In the kingdom, leaders cannot lead by having a high definition visual of what and where? The elements of vision and clarity are indispensable! Jesus was clear about His Father’s directives, to the point of dying for it. Jesus came with an agenda that extended beyond redeeming man but redeeming the earth. It is not likely that one hears a leader empowering others not only for eternal life but how to live effectively as God’s stewards on earth. The law of clarity shows us, To Lead, You Must Have A Holistic Vision to Develop People.

7) CredibilityJesus had a magnetic pull (Matthew 4:18–22,  Luke 5:1–11).

 In the kingdom, leaders cannot full God’s agenda without credibility. There is no question that one does not need to be credible to have a crowd but to have the impact that Jesus had, it requires credibility! How can leaders build credibility? Based on Dr Watson’s analysis, church leadership must focus on relationship authenticity,  purity, consistency, inspiring hope,  loving people, teaching with authority, modelling kingdom culture, leaning on God’s power, pursuing excellence, empowering leaders, operating in truth and doing the impossible! The law of credibility shows us, To Lead, You Must Have Fruit.


Transformational Strategies and ministry focus of Jesus and Paul.

Unless one understands that leadership is not about breath but depth, not much distinction can be traced between authentic Christ-centred leadership and worldly styled leadership. The modern-day church is obsessed with reaching the masses, “the lost at any cost” is a phrase that I think needs urgent reevaluation. At what cost are we actually referring to? Sure, there is nothing wrong with larger auditoriums, TV and social media ministry with the aim of expanding a leader’s influence (Hyatt, 2010). But when the prevalent “hyper styled evangelistic” or “materialistic centred-gospel” leadership is measured back to the leadership canonicity of Jesus, Paul and Peter, is breath all there is to leadership? Is “success” all there is to leadership?

Michael Hyatt and Dr Bert Watson, outlines some transformative leadership fundamentals between Jesus and Paul that we can contrast to the leadership in the church.

Leadership starts with self.

Self-leadership precedes team leadership and public influence (Hyatt, 2010). Jesus displayed a vibrant personal prayer life with His Father. Him defeating temptation in the wilderness when no one was there watching is a sign of the quality of character.  Paul was head-bent around his calling. He managed His life and ministry accordingly. The Pauline writings are distinguished by Christology and Pneumatology. Revealing the depth of Paul’s fellowship with Christ and the Spirit through the Word. It was from this place, Paul led, and set the example for others to emulate.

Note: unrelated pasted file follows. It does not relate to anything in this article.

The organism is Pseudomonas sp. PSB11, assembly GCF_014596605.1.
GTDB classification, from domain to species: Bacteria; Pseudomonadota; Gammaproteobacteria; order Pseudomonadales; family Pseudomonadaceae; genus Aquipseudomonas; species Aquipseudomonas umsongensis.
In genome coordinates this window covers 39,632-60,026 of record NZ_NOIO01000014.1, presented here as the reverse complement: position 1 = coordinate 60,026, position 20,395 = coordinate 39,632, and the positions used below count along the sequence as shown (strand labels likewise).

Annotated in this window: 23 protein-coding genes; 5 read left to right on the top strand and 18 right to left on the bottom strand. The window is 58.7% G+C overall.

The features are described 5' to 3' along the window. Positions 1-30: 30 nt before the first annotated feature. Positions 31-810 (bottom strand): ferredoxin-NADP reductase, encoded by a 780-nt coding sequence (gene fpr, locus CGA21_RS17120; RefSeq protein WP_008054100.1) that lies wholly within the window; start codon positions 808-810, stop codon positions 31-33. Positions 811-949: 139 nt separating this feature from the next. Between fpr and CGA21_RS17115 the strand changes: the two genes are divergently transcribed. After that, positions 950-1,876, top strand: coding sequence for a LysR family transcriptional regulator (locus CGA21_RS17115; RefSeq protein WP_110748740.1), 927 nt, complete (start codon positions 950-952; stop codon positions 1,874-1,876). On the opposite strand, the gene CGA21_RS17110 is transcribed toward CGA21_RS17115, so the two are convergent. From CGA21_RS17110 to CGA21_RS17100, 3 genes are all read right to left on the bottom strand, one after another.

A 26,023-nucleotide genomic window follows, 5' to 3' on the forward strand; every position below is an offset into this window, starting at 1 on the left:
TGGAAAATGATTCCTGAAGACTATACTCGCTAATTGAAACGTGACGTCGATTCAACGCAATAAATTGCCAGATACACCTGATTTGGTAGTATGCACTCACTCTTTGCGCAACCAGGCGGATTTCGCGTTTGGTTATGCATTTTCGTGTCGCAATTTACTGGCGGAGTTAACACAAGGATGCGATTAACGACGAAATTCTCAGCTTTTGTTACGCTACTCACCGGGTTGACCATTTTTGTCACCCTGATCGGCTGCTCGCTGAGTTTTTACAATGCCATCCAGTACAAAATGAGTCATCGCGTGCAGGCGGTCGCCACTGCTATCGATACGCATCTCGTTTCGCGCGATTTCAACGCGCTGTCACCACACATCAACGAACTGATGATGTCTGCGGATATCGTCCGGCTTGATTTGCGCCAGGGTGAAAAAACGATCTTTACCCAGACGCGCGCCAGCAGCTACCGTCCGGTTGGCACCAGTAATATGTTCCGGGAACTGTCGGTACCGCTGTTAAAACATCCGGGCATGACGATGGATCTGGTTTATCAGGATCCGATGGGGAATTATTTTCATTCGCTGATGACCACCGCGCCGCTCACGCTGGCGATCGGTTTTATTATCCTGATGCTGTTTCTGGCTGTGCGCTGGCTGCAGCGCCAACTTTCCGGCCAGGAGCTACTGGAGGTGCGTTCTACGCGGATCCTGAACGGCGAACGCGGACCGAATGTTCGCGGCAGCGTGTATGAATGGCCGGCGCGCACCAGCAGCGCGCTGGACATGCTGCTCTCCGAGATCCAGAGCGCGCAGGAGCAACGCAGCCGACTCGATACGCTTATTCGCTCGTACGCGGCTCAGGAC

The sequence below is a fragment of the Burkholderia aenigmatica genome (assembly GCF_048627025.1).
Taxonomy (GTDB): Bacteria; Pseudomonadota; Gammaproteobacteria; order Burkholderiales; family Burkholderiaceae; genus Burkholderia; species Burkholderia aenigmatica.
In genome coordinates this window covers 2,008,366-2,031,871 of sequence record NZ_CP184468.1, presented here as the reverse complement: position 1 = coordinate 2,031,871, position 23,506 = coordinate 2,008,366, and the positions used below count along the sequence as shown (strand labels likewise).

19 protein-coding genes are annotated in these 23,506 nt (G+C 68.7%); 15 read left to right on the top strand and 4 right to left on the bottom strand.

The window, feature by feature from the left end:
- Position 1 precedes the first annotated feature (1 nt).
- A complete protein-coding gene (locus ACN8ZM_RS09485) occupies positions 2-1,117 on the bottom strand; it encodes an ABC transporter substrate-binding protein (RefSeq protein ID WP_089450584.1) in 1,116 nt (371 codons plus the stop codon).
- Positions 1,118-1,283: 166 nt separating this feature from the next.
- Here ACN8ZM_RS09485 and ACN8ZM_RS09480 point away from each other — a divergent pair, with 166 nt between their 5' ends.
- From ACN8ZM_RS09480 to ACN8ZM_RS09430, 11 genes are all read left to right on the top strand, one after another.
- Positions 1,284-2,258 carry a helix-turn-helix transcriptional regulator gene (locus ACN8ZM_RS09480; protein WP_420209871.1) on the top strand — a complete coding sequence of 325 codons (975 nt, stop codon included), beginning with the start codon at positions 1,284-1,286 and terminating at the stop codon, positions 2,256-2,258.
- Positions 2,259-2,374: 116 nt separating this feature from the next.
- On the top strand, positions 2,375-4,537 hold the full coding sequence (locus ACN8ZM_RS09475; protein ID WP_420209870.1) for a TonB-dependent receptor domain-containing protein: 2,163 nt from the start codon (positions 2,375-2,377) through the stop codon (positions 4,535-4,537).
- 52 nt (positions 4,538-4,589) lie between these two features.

Today, many leaders have little concept of self-leadership, that is rooted in a deep experiential relationship with Christ and the Spirit. They can’t even arrive on time for a meeting. Their “disciples” are more head-bent around them and their church branding than Jesus and His Kingdom.

Leadership is relationship.

Jesus and Paul both practised what I refer to as the 1, 3, 12, 60 principles. They occasionally spoke to the crowds (60) but their focus was on smaller groups, including individuals (12, 3, 1). Teaching and reaching many, discipline and training a few approaches (Watson, 2019) was an essential key to transformative leadership. The lasting impact that each of their disciples had, long after Jesus and Paul were no longer present, is evident in the effectiveness of this strategy.  Personally, this has strategy has given me great hope and determination to not only continue to. concentrate on smaller key leaders but to adopt the “4H” holistic method of development (Watson, 2019).


Why Peter’s Leadership touches me? 

I think am a lot like Peter and a lot not like him. I have no formal education, but like Peter, I’m blessed with natural leadership abilities.  The story that always struck me a Peter was when he walked on water.

Most of my life and ministry,  metaphorically, has been a series of walking on water, purely based on what I’ve heard Jesus say to me. Having been a first-generation Christian, from Roman Catholic, I can also identify with Peter, who was the first in his family to follow Christ from Judaism. Usually, the first generation pays the dearest price for laying the foundation for the next to follow.

Still, the love for the Lord, and His will,  word and people that I see in the life of Peter is the spiritual fuel that keeps my engine running.


Work Cited

  1. Price, Reynolds. 1999. “Jesus at 2000.” Time Magazines, Dec 1999,33009,992745,00.html

  2. Hyatt, Michael. 2010 (24 March). “The Leadership Strategy of Jesus.” Michael Hyatt.
  3. Watson, Bert. 2019. PRA1124 Biblical Leadership Study Guide (ver. 4.3). Johannesburg: South African Theological Seminary.

My wife in the kitchen coordinating her other priorities strikes me as leadership. President Volodymyr Zelensky driving his courageous historical stance against the nationalistic tyranny of Putinism (Washington Times, 2007) struck the globe as leadership!